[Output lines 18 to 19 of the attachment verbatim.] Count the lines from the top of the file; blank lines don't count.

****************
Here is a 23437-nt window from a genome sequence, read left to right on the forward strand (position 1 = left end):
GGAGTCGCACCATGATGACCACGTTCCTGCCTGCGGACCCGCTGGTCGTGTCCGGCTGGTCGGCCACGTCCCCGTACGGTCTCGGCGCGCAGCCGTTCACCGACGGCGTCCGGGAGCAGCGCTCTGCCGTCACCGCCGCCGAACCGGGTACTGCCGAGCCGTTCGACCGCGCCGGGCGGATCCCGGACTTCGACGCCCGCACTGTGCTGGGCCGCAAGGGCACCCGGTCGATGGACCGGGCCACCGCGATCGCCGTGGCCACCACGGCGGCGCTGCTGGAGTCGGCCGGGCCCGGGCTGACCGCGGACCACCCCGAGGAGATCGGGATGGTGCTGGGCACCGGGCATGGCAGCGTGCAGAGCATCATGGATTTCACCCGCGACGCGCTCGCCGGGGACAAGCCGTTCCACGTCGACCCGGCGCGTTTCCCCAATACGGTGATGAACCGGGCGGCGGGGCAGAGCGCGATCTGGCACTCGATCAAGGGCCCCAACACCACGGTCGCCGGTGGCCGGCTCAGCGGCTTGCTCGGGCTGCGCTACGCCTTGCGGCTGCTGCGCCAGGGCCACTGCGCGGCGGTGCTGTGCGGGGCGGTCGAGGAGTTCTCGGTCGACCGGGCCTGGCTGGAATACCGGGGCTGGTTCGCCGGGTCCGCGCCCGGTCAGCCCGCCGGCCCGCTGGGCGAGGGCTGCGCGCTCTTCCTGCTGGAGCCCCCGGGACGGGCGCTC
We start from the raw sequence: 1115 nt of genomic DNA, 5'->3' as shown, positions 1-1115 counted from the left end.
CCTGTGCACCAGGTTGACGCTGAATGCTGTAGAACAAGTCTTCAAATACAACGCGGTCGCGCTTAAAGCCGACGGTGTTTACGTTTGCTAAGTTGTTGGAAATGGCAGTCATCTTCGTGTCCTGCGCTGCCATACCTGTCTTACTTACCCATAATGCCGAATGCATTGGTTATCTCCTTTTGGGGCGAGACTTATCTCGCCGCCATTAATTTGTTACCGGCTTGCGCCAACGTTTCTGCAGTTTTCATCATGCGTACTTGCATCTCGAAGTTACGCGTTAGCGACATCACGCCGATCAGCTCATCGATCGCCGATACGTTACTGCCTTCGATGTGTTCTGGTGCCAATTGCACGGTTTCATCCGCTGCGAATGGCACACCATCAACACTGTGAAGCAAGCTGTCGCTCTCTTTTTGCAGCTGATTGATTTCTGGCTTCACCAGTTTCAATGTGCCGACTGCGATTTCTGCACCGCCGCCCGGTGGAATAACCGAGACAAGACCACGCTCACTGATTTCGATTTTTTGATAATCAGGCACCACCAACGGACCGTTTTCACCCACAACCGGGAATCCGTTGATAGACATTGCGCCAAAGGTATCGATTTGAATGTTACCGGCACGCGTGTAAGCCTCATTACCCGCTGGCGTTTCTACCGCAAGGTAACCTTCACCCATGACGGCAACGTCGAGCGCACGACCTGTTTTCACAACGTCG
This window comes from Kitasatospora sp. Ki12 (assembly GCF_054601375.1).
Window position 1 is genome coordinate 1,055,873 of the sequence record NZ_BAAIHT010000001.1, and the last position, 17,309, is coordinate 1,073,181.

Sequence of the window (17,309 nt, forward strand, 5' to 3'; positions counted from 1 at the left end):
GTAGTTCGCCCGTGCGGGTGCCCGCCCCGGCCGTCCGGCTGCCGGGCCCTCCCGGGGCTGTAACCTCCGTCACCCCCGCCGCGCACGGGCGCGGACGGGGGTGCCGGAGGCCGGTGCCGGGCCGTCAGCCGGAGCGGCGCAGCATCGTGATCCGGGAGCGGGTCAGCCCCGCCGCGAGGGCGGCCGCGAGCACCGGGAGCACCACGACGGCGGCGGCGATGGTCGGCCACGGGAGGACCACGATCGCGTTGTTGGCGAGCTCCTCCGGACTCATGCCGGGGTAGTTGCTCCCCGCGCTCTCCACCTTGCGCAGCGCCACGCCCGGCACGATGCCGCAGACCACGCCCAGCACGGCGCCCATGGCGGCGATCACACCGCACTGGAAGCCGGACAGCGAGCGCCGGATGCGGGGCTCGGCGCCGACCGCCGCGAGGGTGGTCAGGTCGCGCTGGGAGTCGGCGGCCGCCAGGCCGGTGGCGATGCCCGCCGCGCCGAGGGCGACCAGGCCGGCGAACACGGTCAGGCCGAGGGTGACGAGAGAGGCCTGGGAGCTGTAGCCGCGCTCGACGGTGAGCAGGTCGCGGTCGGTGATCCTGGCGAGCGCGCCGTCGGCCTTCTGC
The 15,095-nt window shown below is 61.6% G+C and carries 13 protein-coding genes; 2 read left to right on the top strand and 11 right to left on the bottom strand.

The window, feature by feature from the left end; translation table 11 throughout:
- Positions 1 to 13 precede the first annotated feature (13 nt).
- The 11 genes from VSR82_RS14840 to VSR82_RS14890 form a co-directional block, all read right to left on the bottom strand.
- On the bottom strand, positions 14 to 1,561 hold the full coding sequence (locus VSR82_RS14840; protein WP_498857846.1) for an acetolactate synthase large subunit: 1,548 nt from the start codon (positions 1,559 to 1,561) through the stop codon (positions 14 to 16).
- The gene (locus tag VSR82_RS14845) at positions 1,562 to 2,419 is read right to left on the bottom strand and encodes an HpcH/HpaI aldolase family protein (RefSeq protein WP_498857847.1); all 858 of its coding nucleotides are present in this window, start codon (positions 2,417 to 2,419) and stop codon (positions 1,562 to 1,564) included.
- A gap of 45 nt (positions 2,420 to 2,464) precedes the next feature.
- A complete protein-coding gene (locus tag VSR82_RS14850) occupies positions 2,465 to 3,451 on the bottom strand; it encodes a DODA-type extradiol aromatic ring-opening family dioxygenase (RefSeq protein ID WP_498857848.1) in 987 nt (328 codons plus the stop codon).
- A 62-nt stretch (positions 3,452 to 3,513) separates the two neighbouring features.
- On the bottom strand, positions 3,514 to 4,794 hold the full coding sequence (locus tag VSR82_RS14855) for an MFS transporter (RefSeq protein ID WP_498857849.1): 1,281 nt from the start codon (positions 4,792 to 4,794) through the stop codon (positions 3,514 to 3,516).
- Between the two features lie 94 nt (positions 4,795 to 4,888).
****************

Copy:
- On the bottom strand, positions 3,514 to 4,794 hold the full coding sequence (locus tag VSR82_RS14855) for an MFS transporter (RefSeq protein ID WP_498857849.1): 1,281 nt from the start codon (positions 4,792 to 4,794) through the stop codon (positions 3,514 to 3,516).
- Between the two features lie 94 nt (positions 4,795 to 4,888).